In 1977, when the United States wanted to ship natural gas from Alaska to the Lower 48, a deal was struck with Canada. It included a treaty that promised the free flow of hydrocarbons by pipeline from the U.S. to the U.S. – by way of Canada.
“It is clearly evident that by working together on this gigantic undertaking, both nations can derive benefits far outweighing those that either country could obtain by proceeding on its own,” said Allan MacEachen, then the deputy prime minister.
That gas pipeline was never built. The treaty was forgotten. But it may be about to come in handy, because 44 years later, Canada-U.S. pipeline politics have grown a lot less co-operative.
Americans burn the most oil of any country. They are laggards on climate policy. Yet it has become politically useful – and easy – for Democrats to burnish their green credentials by engaging in performative opposition to a few high-profile Canadian pipelines, even as they allow the U.S. oil industry and its pipeline network to expand.
First there was president Barack Obama, who vetoed the Keystone XL pipeline in 2015. President Joe Biden reaffirmed that on his first day in office. For Canada, these American moves are a big, costly problem even though, as climate policy, they are empty gestures. The U.S. this summer used as much petroleum as it ever has.
Enbridge’s Line 5, which helps move Alberta and Saskatchewan oil to Ontario and Quebec – by way of Michigan – is the latest Canadian pipe in political crosshairs. It includes a seven-kilometre section on the lakebed at the Straits of Mackinac. Line 5 found itself turned into a political issue after an oil spill in 2010 from another Enbridge pipeline in southern Michigan. Shutting Line 5 was among Gretchen Whitmer’s promises when she became Governor in 2018. It was an obvious target, since most of what it carries is simply moving from Canada to Canada.
The fight between Michigan and Enbridge ended up in court and, after mediation failed last month, Ottawa invoked the Transit Pipelines treaty – the one drawn up to ship Alaskan natural gas south. The treaty’s wording calls for “uninterrupted transmission” of oil or gas starting in one country and going to that same country while passing through the other.
The first step is diplomatic negotiation. Binding arbitration could follow. A win is not assured.
Canada’s national interest is once again snarled in the web of American politics. Blocking a planned pipeline such as Keystone XL was bad enough. Threatening to close a decades-old link that delivers a key supply of oil to Ontario and Quebec is much more hostile.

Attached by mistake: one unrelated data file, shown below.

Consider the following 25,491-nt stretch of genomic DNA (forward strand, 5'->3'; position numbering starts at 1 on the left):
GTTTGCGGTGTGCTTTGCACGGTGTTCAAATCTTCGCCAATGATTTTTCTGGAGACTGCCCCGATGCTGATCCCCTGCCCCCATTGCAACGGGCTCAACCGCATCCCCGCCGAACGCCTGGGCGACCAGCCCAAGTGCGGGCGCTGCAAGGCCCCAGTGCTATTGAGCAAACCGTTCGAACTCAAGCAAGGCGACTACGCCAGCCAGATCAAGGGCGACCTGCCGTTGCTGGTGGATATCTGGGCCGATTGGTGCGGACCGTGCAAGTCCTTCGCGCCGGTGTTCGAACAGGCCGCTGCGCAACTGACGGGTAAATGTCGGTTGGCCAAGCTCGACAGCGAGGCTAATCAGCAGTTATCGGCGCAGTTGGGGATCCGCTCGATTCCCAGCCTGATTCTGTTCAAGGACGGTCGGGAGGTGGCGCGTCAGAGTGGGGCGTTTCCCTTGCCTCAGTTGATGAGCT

The Biden administration would prefer to ignore Ms. Whitmer’s gambit; a close ally of the President, she seeks re-election next year. For her, opposing Line 5 delivers political returns, with costs borne by Canada.
It’s true that the world is entering an energy transition to lower carbon emissions. But it’s called a transition for a reason: Neither Canada nor the U.S. is in a position to go cold turkey on fossil fuels. This month, the price for a barrel of oil has spiked toward US$80, as a recovering global economy meets constrained supply. Natural gas prices have had an even more rapid run-up. Both stoke inflation.
The fuels in Line 5, and in scores of other pipelines criss-crossing North America, will some day be a lot less important. But that day is in the future. Right now, Line 5 matters to the lives of millions of people, and to Canada’s economy.
If the pipeline were to be blocked, oil would still move from Western Canada, though by more circuitous routes, such as rail. Canada might also end up importing more oil from abroad – possibly from the U.S.
In Michigan, Ms. Whitmer has made her political calculation. She’s not trying to shut down her state’s only oil refinery, in Detroit. She’s not against the building of gas-guzzling F-150s at Ford’s Dearborn Truck Plant, nor is she aiming to raise the price Michiganders pay for gasoline. She’s simply making as much noise as possible about a pipeline whose closing would mostly affect people who are not her constituents.
All of which leaves Canada in a difficult place – having to rely on an old, dusty and never-used treaty to get Washington’s attention.
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